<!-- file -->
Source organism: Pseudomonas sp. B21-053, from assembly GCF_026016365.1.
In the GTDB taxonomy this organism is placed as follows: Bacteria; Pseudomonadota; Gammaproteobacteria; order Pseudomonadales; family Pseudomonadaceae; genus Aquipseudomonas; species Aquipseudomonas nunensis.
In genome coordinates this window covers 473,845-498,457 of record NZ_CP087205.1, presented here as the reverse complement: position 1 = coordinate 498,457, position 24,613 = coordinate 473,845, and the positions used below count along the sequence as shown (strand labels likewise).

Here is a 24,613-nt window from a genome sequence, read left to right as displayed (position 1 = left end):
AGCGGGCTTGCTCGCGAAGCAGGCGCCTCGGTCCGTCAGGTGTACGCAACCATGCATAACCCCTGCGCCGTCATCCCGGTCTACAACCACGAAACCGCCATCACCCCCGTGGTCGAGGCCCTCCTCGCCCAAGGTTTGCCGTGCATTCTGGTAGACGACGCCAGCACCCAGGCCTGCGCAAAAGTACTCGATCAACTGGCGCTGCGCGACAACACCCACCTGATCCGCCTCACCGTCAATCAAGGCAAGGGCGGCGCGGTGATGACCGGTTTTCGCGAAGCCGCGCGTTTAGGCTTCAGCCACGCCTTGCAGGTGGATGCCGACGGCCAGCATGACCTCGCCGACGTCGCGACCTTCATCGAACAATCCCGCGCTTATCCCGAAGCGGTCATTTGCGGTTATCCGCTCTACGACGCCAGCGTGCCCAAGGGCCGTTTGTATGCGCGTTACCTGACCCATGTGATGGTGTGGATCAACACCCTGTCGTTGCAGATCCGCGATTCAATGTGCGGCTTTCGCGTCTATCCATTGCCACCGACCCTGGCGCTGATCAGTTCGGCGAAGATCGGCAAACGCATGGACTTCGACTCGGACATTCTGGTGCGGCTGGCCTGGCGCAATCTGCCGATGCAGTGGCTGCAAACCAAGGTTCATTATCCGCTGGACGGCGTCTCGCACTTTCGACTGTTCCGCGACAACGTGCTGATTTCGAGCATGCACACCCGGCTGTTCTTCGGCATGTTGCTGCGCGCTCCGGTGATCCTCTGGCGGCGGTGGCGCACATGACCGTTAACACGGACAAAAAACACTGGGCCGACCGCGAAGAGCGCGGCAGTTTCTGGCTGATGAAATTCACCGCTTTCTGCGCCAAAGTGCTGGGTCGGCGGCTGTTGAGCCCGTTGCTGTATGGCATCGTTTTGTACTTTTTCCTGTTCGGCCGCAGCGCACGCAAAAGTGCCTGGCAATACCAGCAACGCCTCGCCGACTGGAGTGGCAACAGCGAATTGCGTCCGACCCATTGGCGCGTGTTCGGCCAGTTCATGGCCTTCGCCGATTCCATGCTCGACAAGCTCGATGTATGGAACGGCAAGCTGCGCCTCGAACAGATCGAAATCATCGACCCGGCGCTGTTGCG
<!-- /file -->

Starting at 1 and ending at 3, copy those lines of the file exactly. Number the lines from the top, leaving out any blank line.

Source organism: Pseudomonas sp. B21-053, from assembly GCF_026016365.1.
In the GTDB taxonomy this organism is placed as follows: Bacteria; Pseudomonadota; Gammaproteobacteria; order Pseudomonadales; family Pseudomonadaceae; genus Aquipseudomonas; species Aquipseudomonas nunensis.
In genome coordinates this window covers 473,845-498,457 of record NZ_CP087205.1, presented here as the reverse complement: position 1 = coordinate 498,457, position 24,613 = coordinate 473,845, and the positions used below count along the sequence as shown (strand labels likewise).